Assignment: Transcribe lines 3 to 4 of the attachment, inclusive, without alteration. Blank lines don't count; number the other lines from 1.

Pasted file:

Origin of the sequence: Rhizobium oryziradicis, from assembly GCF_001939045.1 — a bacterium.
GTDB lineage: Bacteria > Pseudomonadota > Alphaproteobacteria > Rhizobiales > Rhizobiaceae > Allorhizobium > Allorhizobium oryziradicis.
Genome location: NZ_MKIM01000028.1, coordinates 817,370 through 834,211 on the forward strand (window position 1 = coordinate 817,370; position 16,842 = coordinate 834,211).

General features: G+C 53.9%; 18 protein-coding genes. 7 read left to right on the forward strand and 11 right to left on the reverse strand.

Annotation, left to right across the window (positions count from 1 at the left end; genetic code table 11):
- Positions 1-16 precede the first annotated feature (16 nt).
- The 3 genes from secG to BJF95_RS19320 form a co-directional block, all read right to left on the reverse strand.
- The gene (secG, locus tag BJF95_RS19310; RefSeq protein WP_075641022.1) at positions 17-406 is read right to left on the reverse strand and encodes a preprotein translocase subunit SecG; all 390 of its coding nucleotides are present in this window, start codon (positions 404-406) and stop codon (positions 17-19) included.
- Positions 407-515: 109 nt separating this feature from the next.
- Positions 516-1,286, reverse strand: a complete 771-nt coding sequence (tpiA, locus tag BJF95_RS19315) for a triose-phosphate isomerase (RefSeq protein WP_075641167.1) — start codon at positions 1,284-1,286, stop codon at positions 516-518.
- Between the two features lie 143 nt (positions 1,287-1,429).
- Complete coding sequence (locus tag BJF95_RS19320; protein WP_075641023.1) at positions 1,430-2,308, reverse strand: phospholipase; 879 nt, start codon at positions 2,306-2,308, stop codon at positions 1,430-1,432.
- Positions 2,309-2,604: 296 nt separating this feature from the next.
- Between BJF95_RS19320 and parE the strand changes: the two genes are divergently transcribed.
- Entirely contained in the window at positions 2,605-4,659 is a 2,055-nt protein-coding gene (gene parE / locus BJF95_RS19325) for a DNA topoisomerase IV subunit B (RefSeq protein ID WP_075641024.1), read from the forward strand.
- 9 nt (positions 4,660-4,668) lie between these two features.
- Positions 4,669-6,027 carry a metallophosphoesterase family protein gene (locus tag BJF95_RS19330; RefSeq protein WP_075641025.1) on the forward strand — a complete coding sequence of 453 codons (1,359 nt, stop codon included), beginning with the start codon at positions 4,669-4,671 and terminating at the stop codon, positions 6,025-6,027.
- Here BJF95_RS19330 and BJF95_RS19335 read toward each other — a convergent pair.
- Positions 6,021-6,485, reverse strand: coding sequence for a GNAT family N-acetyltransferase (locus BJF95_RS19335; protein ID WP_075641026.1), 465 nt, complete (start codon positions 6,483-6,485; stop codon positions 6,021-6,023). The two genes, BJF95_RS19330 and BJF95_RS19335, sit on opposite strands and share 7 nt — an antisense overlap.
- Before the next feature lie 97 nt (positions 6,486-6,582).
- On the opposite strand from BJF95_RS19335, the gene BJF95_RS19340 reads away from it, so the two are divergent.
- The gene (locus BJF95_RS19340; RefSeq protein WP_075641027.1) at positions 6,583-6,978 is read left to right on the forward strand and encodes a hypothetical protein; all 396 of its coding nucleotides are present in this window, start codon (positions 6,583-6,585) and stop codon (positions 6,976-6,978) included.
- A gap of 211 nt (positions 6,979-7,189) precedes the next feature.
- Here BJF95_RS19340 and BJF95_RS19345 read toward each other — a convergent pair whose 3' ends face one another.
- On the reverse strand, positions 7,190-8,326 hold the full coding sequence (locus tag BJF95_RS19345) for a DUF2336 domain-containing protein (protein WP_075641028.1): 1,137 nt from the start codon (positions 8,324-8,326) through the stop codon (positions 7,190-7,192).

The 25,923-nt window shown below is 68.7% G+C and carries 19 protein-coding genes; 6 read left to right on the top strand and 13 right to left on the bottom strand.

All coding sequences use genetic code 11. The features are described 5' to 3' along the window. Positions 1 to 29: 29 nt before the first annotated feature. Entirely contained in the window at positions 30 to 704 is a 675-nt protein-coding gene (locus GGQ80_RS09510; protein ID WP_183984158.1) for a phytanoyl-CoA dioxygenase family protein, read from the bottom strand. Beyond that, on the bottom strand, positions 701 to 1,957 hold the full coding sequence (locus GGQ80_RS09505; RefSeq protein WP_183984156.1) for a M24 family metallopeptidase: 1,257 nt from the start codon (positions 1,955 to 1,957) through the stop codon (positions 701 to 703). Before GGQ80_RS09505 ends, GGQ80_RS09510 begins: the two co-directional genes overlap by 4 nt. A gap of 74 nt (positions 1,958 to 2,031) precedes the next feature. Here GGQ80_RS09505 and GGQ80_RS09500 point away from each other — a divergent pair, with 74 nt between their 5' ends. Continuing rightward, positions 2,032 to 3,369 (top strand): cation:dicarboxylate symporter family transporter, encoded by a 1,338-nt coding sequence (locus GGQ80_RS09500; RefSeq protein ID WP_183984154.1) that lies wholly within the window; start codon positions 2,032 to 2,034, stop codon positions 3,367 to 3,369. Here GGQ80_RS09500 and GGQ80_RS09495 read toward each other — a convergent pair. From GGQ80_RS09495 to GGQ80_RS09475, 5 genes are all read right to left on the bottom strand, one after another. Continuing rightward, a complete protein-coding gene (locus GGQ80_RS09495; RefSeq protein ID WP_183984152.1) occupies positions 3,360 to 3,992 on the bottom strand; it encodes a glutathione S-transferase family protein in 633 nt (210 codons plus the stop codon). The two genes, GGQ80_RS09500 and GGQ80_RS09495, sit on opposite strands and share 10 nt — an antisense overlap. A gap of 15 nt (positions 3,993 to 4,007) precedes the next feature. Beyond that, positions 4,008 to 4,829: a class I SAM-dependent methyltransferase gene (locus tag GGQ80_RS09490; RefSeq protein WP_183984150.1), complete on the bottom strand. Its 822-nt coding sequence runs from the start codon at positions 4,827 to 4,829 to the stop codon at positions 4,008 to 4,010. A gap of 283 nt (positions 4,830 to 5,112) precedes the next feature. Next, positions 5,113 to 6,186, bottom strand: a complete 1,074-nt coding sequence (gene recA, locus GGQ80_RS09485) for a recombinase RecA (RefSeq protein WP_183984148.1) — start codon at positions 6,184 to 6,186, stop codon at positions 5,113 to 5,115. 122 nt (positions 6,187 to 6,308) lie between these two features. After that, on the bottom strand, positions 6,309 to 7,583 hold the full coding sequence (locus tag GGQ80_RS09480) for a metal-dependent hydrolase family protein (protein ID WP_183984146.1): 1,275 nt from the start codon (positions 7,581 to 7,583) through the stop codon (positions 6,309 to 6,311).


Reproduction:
Genome location: NZ_MKIM01000028.1, coordinates 817,370 through 834,211 on the forward strand (window position 1 = coordinate 817,370; position 16,842 = coordinate 834,211).

General features: G+C 53.9%; 18 protein-coding genes. 7 read left to right on the forward strand and 11 right to left on the reverse strand.